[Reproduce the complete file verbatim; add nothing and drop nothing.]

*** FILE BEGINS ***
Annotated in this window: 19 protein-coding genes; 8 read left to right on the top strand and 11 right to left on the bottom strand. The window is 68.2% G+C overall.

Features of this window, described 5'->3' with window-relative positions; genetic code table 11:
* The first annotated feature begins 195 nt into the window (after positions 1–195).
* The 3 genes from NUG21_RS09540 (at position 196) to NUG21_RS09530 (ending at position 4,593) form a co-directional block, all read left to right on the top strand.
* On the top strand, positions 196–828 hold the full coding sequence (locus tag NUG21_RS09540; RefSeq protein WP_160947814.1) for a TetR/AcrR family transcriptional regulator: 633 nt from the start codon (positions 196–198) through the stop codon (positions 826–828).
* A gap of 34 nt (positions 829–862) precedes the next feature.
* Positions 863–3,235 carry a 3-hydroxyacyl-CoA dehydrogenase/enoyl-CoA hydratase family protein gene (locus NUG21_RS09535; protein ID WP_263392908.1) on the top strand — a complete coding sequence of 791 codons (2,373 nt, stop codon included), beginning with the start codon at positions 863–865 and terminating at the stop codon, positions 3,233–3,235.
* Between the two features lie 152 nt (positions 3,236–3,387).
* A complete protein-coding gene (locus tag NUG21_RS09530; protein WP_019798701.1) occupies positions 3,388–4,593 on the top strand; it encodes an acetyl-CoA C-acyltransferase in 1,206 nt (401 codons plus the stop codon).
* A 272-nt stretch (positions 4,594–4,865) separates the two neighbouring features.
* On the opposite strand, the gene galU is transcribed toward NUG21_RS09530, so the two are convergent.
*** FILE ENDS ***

Annotated in this window: 19 protein-coding genes; 8 read left to right on the top strand and 11 right to left on the bottom strand. The window is 68.2% G+C overall.

Features of this window, described 5'->3' with window-relative positions; genetic code table 11:
* The first annotated feature begins 195 nt into the window (after positions 1–195).
* The 3 genes from NUG21_RS09540 (at position 196) to NUG21_RS09530 (ending at position 4,593) form a co-directional block, all read left to right on the top strand.
* On the top strand, positions 196–828 hold the full coding sequence (locus tag NUG21_RS09540; RefSeq protein WP_160947814.1) for a TetR/AcrR family transcriptional regulator: 633 nt from the start codon (positions 196–198) through the stop codon (positions 826–828).
* A gap of 34 nt (positions 829–862) precedes the next feature.
* Positions 863–3,235 carry a 3-hydroxyacyl-CoA dehydrogenase/enoyl-CoA hydratase family protein gene (locus NUG21_RS09535; protein ID WP_263392908.1) on the top strand — a complete coding sequence of 791 codons (2,373 nt, stop codon included), beginning with the start codon at positions 863–865 and terminating at the stop codon, positions 3,233–3,235.
* Between the two features lie 152 nt (positions 3,236–3,387).
* A complete protein-coding gene (locus tag NUG21_RS09530; protein WP_019798701.1) occupies positions 3,388–4,593 on the top strand; it encodes an acetyl-CoA C-acyltransferase in 1,206 nt (401 codons plus the stop codon).
* A 272-nt stretch (positions 4,594–4,865) separates the two neighbouring features.
* On the opposite strand, the gene galU is transcribed toward NUG21_RS09530, so the two are convergent.